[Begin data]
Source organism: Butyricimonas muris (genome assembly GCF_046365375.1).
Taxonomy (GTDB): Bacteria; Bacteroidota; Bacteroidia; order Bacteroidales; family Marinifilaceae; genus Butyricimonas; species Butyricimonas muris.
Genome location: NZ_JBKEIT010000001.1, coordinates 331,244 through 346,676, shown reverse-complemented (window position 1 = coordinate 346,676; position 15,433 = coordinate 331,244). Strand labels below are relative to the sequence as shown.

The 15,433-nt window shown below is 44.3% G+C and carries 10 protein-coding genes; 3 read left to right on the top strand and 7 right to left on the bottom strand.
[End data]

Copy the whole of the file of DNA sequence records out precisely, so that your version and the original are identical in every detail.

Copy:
Source organism: Butyricimonas muris (genome assembly GCF_046365375.1).
Taxonomy (GTDB): Bacteria; Bacteroidota; Bacteroidia; order Bacteroidales; family Marinifilaceae; genus Butyricimonas; species Butyricimonas muris.
Genome location: NZ_JBKEIT010000001.1, coordinates 331,244 through 346,676, shown reverse-complemented (window position 1 = coordinate 346,676; position 15,433 = coordinate 331,244). Strand labels below are relative to the sequence as shown.

The 15,433-nt window shown below is 44.3% G+C and carries 10 protein-coding genes; 3 read left to right on the top strand and 7 right to left on the bottom strand.